Nevertheless there are equally important and perhaps far more significant actions that must be collectively taken to provide the very environment within which the above-mentioned ideas could be implemented and that is the age-old question of political stability. Ghana has been mentioned as having carved a new image as one of the leading 'emerging democracies' in the sub region and indeed in the continent as a whole. What has made this possible, contrary to the beliefs of the new political left is not the ability to crush any dissent or to thwart the efforts of potential coup makers. It is the natural tendency of Ghanaians to be patient and to 'give it to God'. To the best of my knowledge, that tendency is fast dying out, largely because the ordinary man sees profligacy within the body politic in an allegedly poor country. To reconcile these proves impossible simply because the facts and the realities don't add up. How is it that a country, kn! own for its abundance of resources still wallows in poverty? Where are the proceeds from the sale of our state owned enterprises? What happens to the export proceeds of our minerals? The people are indeed resolved to get answers and that is partly why the present government was voted into office, given that the apostles of accountability failed to live by their own catch phrases. In the light of the fact that the media is enjoying unbelievable freedom, the tempo of questioning would further increase. One must give credit to Hon. Yaw Osafo-Maafo for his candid opinions on the true state of our economy and moving swiftly to announce the disbursements of the proceeds of our HIPC program. This way, what they might not have realized is the fact that apart from scoring political points, the ruling NPP has defused a ticking bomb because the ordinary man truly sees accountability in its practical terms. If this novelty should continue, I dare say the NPP will rule Ghana for many ye! ars to come.

Still on the stability tip, the recent announcement of increases in the monthly allowances of Ghanaian Peacekeeping troops and the implementation of the plan to renovate all military barracks is another feather in the cap of the government because in implementing these decisions some of the genuine reasons any coup maker might use to hoodwink others have been effectively removed. Now the armed forces can concentrate on their traditional role of "protecting the territorial boundaries of Ghana by air, land and sea even to the peril of their lives" while the police service with its ever improving resource base is poised to reorganize itself into a real police force. Workers have been also given a respite with wage increases, restoration of ESBs and insulation from the high cost of utility tariffs. With all these in place, what is left for Ghana to really take off?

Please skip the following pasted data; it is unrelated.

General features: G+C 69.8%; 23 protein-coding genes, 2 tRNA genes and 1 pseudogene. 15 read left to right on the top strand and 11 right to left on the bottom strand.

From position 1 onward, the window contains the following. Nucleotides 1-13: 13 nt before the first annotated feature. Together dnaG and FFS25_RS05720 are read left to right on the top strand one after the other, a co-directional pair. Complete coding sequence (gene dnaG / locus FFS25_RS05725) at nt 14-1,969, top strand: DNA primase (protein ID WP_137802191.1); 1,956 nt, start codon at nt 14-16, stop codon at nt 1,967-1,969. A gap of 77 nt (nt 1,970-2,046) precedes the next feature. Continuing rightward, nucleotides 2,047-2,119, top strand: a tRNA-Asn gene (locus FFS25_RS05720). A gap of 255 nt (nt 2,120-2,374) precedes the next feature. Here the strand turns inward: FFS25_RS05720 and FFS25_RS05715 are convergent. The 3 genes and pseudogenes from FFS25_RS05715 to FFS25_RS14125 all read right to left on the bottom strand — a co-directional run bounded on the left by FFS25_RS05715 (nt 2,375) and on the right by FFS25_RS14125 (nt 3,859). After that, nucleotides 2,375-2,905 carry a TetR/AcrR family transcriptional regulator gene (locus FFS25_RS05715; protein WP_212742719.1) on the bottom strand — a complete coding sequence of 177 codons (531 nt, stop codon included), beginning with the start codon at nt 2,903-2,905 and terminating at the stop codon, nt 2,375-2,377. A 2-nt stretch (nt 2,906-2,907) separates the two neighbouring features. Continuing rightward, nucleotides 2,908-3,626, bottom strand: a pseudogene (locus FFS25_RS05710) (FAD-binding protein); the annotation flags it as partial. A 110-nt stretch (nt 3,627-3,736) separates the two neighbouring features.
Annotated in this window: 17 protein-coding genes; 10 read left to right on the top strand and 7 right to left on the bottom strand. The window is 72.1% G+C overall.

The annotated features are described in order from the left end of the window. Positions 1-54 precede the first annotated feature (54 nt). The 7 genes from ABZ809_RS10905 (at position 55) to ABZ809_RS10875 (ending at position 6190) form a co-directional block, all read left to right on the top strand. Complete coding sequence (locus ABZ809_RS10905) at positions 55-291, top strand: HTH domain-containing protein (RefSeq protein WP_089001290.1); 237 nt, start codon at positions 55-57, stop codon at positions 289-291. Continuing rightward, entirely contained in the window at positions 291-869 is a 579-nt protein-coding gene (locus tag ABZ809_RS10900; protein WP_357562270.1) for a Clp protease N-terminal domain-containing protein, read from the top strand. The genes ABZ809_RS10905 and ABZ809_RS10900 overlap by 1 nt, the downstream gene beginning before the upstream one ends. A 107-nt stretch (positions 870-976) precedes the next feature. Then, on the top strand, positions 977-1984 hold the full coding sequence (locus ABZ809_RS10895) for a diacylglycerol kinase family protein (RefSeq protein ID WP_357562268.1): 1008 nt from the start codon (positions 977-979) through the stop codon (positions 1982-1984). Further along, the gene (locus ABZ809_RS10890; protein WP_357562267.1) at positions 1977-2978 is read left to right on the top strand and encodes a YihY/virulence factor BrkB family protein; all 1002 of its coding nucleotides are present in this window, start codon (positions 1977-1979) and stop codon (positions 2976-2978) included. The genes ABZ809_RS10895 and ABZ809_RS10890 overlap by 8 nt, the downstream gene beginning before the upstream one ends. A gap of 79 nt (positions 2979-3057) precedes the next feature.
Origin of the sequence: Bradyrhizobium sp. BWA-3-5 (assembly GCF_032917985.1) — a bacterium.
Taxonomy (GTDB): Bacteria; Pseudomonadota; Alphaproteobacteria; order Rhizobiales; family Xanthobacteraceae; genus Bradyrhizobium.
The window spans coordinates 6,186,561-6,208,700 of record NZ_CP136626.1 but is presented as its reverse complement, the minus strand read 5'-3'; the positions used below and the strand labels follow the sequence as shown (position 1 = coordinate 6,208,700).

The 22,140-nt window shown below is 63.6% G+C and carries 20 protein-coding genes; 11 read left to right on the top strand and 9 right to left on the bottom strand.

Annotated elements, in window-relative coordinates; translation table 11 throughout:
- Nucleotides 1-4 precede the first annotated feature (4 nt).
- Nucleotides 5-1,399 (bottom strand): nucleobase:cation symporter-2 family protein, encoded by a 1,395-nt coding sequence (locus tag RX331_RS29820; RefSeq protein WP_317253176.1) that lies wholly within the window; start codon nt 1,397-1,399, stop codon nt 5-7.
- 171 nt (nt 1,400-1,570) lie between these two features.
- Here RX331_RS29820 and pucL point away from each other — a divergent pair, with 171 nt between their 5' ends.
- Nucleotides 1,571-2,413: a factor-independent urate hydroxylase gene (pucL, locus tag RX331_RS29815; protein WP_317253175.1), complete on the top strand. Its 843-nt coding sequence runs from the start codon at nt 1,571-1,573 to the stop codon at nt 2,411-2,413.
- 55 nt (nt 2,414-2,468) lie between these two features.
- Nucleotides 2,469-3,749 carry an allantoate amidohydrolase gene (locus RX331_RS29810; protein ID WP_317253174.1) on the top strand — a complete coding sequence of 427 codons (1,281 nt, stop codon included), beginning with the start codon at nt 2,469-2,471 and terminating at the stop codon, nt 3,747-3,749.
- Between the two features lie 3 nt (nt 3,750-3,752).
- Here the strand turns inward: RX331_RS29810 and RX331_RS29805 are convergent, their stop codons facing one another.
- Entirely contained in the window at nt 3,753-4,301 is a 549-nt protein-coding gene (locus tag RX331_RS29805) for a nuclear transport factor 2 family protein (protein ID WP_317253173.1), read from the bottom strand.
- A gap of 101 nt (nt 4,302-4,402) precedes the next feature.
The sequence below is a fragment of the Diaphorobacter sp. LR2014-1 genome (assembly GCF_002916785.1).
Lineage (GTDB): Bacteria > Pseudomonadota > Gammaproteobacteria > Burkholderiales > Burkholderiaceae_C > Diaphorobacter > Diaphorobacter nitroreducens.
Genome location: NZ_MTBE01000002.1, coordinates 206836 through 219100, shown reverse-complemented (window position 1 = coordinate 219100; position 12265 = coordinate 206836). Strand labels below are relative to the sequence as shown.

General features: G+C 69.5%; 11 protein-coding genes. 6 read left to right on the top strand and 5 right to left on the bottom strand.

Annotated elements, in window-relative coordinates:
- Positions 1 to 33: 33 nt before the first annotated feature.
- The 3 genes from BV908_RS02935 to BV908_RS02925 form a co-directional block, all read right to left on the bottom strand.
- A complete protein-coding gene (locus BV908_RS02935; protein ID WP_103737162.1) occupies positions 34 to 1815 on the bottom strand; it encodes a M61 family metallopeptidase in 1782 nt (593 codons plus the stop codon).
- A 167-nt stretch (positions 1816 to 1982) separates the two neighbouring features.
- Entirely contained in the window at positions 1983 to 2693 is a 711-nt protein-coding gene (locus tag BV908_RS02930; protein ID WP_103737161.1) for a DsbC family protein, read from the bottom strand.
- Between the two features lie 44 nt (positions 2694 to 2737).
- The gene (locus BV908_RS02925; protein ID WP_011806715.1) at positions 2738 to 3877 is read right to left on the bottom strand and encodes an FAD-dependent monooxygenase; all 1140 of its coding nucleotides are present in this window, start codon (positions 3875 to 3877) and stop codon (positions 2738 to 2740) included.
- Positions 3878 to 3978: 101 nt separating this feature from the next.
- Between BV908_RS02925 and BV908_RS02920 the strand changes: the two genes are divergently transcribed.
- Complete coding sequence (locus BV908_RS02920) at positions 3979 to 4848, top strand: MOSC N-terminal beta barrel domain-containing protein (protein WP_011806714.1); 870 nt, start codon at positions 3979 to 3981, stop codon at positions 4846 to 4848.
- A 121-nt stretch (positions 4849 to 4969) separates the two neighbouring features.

Fellow readers that is where those of us in the Diaspora come in. We do send in remittances to the tune of $400 million annually but that is simply not enough simply because most of this money is to support our extended families and to re-roof the 'family house' and the like. What we need now are serious joint ventures, business partnerships, new companies, factories, services and the like that would be competitive enough on the world stage. There are those that scream about the so-called unjust world economic order but is this same unjust world economic order not that in which Botswana, Malaysia and Singapore are making it? We must start to invest our money in our country. It is as simple as that. If the private sector has indeed come to power in Ghana, the proof of their resolve to promote development would be in how well they facilitate and transform our investment plans into practical realities. Some have started and gotten off well. The likes of the Ghana! Cyber Group, the ASSIG and Free Africa Foundation have been working tirelessly around the clock to prove that concerted efforts do work. There is no denying the fact that when foreign businesses see Ghanaians in the Diaspora investing in their own country with a tenacity of purpose, they would rally to the right signals because the vote of confidence in such a situation couldn't be clearer. It would mean that Ghanaians believe the bureaucratic tendencies associated with doing business in their country have been over and done with. It would mean that the bribery that must go on before papers are processed is a thing of the past. It would mean that we no longer fear the seizure of our property upon the change of government; neither do we live under the fear of armed robbers and petty thieves. Are we prepared to start doing something and thereby further enhance what has been commenced by the brave few? Would we rise above our immediate political differences for a change! and bequeath to Ghana her due? Would we start transferring some of ou r huge funds stashed in western banks, which keep their economies buoyant at the expense of ours and yet complain that government is not doing enough to promote development? These are the great question to ponder over. For results oriented people however, the time to start acting was yesterday and if that was missed, would we miss tomorrow also?